Entice your guests’ taste buds with 30 savory, sweet dessert options from Saveur. Bake a traditional pumpkin, pecan, or sweet potato pie. Or establish a new favorite with the Grizzly Bear Pie (served at the Vinegar Hill House in Brooklyn) or the Torta di Sant’Antonio, which uses red wine, cinnamon, and apples as its main ingredients.
Find more quick and easy Thanksgiving recipes. Subscribe to food and wine magazines from EBSCO Reception Room Subscription Services.
Posted Oct 23, 2014
It’s that time of year when everything turns pink--from NFL jerseys and fountains to the national capitol and more. October is National Breast Cancer Awareness Month, an occasion to encourage early detection and spread knowledge about preventive steps and risk factors for the disease. This month, women’s magazines (available through EBSCO Reception Room Subscription Services) offer current research and medical advice to help you recognize warning signs and lower your risk of breast cancer diagnosis.
More than half of women report having tender, lumpy breasts, but how can you tell if those swollen areas are a serious concern or simply benign? More magazine identifies different types of lumps and offers the next steps for treatment. Many women who report lumpiness are diagnosed with fibrocystic breasts, a condition that requires yearly examination. But firm, unmovable lumps, discharge, and thickened or dimpled skin should be taken seriously as these characteristics are common symptoms of breast cancer.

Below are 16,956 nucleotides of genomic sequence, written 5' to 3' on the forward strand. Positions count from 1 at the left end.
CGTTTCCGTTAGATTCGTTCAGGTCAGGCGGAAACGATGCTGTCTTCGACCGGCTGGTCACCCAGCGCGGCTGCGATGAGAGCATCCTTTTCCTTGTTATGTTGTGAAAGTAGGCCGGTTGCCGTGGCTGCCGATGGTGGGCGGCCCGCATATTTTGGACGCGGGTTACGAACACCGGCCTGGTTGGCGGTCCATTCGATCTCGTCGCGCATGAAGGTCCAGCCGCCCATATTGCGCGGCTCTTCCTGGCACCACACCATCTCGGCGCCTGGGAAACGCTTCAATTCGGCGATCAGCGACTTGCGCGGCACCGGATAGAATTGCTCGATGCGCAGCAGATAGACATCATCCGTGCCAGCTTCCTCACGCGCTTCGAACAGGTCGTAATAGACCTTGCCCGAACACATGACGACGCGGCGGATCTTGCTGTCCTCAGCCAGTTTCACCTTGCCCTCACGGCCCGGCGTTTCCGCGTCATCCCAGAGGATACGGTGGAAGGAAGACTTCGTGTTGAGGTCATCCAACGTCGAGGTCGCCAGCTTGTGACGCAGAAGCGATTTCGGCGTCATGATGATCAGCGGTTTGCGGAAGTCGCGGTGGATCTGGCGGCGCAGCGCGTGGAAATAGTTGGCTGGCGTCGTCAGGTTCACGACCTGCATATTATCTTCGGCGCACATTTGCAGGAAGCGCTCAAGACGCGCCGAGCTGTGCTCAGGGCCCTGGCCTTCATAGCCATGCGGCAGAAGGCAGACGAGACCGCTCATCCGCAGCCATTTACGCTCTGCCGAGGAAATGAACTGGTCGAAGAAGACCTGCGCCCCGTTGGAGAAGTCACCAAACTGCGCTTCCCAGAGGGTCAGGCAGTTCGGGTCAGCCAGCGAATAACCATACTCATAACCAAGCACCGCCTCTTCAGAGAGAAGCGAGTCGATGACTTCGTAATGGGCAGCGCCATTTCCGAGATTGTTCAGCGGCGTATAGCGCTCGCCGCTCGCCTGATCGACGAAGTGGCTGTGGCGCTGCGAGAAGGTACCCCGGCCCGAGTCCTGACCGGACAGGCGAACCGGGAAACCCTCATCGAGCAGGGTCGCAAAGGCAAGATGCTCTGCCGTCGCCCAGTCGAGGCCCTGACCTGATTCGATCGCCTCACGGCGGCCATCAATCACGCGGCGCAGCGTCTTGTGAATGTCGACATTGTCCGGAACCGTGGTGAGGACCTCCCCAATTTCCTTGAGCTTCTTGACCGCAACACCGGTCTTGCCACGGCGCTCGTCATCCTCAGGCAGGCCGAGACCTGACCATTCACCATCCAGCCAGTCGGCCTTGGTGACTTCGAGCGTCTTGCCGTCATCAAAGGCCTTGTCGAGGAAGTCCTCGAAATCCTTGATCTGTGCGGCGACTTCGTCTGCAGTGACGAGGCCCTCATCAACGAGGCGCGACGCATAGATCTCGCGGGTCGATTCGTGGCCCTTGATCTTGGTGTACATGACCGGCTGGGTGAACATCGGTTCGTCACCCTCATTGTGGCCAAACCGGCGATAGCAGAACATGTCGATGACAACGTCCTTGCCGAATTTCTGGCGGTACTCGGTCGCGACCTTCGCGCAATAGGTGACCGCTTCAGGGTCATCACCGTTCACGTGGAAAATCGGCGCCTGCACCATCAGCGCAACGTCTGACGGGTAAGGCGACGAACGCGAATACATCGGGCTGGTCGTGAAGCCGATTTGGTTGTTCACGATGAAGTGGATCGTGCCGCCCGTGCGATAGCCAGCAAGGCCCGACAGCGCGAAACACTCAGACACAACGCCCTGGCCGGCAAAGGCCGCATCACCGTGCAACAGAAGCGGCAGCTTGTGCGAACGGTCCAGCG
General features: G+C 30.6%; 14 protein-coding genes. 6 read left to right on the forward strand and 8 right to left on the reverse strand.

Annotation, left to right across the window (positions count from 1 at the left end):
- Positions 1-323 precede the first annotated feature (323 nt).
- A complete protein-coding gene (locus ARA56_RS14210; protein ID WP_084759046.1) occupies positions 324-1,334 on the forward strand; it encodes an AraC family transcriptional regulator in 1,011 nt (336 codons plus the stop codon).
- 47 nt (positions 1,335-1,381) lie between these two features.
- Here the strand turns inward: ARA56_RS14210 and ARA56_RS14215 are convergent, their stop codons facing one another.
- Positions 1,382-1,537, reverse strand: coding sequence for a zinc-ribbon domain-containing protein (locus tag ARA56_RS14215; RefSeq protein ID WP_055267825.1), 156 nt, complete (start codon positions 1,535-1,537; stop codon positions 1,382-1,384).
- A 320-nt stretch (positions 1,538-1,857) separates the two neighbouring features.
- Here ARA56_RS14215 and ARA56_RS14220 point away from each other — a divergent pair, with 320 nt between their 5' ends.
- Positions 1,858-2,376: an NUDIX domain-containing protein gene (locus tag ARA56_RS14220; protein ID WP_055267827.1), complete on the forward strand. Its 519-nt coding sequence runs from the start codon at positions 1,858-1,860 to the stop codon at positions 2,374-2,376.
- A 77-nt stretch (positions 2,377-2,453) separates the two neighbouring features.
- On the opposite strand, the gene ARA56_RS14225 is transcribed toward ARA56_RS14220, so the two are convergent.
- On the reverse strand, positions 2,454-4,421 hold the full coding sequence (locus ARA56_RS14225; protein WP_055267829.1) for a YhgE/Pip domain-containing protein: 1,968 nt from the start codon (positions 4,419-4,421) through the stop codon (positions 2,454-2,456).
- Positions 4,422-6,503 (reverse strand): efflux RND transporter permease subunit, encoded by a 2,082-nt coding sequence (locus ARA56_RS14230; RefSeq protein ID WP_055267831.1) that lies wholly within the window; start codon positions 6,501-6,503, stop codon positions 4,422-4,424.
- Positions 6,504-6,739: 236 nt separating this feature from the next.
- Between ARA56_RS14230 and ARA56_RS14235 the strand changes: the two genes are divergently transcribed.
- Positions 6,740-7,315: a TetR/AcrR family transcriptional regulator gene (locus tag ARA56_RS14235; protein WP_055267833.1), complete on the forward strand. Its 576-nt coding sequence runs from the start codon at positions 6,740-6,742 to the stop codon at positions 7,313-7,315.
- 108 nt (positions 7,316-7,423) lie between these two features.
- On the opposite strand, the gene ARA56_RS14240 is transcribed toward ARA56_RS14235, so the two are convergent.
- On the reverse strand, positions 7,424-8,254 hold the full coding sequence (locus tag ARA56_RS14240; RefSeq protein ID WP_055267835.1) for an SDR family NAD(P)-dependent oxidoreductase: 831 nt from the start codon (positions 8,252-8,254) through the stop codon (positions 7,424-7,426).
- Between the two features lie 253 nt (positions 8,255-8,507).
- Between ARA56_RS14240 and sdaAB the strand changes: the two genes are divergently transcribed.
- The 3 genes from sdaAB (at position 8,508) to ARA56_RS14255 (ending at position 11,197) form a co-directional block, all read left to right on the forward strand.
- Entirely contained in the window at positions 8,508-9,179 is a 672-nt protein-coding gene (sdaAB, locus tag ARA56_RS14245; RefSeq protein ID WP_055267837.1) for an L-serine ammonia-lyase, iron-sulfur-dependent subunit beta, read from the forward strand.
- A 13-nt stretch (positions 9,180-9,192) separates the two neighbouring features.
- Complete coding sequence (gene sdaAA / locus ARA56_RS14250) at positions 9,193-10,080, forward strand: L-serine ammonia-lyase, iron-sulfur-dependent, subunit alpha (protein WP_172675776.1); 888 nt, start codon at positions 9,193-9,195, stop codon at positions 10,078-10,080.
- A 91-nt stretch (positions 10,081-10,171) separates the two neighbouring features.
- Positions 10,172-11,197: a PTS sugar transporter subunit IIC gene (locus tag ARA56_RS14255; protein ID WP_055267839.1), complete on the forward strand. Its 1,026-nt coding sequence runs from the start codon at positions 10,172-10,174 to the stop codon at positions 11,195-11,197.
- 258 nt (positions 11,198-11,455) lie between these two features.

Angelina Jolie’s recent double mastectomy caught the attention of women everywhere--raising questions about the criteria for this procedure. Glamour magazine clarifies this health debate with expert medical advice to guide your decision. Women, like Jolie, who carry the BRCA mutation, lower their risk of breast cancer from as high as 85 percent to less than 5 percent by undergoing this procedure. But because cancer does not spread from breast to breast, women without this gene will not lower their risk by removing a second breast if diagnosed with cancer in only one.
Can you reduce your breast cancer risk with a pill you already take? O, the Oprah Magazine explores an observational study that suggests aspirin as a preventive drug. Research conducted by Harvard Medical School found that women with stage I, II, or II breast cancer who took aspirin two to five times per week were 71 percent less likely to die from the disease than those who didn’t take it. Although this is empirical data, the painkiller could eventually become an important treatment method for women battling breast cancer.